Rusedski keeps smiling after semi-final flop

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The Independent Online

Greg Rusedski was eliminated from the Samsung Open at the penultimate hurdle here yesterday, beaten in straight sets, 7-6, 6-3, in the semi-final by Thomas Johansson of Sweden.

To say that the Briton went out with not such much with a bang as with whimper would be an understatement. He allowed two set points in the opening set to go begging and there was precious little consistency in his trademark big serve. Although he improved slightly in the second set after going 4-0 down, his thoughts had apparently already turned to Wimbledon. Extra rest, rather than a second tour title of the season, seemed the priority. He hinted as much in his post-match interview.

"I'm not disappointed," the British No 2 said. "I said before today that I was already happy with my Wimbledon preparations. I've got two days off now, so I can going down to London and get ready for Monday. Sure, it would have been nice to be in the final, but in retrospect I can't say I'm disappointed to have the extra day off. It might even have done me a favour for Wimbledon."

"Having said that, Johansson came up with the breaks and the passing shots and he deserved to win." Rusedski's final words – before a departure that was a little too smiley for someone who was genuinely aggrieved at his loss – were: "I'm healthy, fit, feeling great, strong, and I'm ready for the Championships."

Johansson now faces the No7 seed, Harel Levy of Israel, in the final. On yesterday's evidence – which saw Levy beat the 18-year-old American prodigy, Andy Roddick, in three sets, 7-6, 5-7, 6-3 – the Swede could be in for a tough examination. Levy produced a marvellous all-court display, notable especially for its powerful groundstrokes and spinning drop shots, on his way to victory.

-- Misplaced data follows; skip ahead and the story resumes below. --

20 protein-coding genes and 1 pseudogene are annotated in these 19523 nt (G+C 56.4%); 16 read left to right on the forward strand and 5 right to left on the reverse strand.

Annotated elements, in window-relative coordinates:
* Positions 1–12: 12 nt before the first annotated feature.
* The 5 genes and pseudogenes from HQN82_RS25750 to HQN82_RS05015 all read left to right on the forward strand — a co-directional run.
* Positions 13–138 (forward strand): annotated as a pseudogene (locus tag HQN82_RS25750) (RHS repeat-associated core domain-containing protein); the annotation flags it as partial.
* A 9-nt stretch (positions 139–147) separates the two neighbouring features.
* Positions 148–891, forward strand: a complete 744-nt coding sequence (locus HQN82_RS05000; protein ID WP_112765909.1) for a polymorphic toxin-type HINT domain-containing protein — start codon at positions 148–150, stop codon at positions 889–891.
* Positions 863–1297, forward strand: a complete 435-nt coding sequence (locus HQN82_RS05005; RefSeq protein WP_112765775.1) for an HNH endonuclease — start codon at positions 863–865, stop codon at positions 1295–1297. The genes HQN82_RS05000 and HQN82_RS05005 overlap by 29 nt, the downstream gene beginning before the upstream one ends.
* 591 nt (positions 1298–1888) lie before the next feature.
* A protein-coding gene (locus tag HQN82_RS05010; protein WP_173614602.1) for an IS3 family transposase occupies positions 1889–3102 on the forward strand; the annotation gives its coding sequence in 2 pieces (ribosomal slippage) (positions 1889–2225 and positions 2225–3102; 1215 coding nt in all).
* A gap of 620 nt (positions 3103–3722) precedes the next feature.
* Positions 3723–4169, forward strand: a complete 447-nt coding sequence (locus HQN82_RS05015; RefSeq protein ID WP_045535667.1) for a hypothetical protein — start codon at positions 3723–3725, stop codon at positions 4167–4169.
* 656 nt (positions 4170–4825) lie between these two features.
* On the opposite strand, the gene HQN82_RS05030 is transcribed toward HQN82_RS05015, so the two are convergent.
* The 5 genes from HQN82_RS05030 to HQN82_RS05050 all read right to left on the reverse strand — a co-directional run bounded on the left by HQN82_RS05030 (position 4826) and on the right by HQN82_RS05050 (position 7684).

It was clearly not Roddick's day –"It's all about big points. I needed to be taking the break points and I didn't" – but Levy came up with some shots that any opponent would have struggled with. At one stage, he even provoked Roddick into prostrating himself on the court, where he proceeded to worship with outstretched arms in Levy's direction. Extravagant, perhaps, but then Levy had just gone to 40-0 on Roddick's serve, courtesy of three thundering cross-court passes. Levy closed out the match on the next point.

"He'd produced three running passing shots in a row," Roddick said, explaining his histrionics. "My approach play hadn't been bad. He just came up with power and speed and there was nothing I could do about it at all."

Roddick added that, despite the result, he had been pleased with his week overall. "I got four matches in, against tough opponents, and I made the semi. That's not so bad having never played a match on grass before Queen's [last week]. I feel good. The more matches I play, the better I feel."

Levy, who beat the South African Wayne Ferreira in the quarter-finals and Britain's Jamie Delgado in the second round, said he had been pleased with his performance. "I played some of my best tennis out there. It's always great to be in a final," the 22-year-old said. Today's final is the second of his career, after Toronto last year, when he lost to Marat Safin. Roddick follows Pete Sampras (at the Italian Open) and Tim Henman (in Scottsdale) in being among Levy's scalps so far this season.

"Now I'm playing Johansson, who's in good form," he said, adding that he would not be unduly worried by a slight hip injury, sustained yesterday.

Johansson, who is looking for back-to-back titles after winning in Halle last week, said he will give his all today, despite several niggling injuries. "I think it's going to be a long match, with a lot of baseline rallies," he said. After the final it's Wimbledon, and then it'll be time to rest."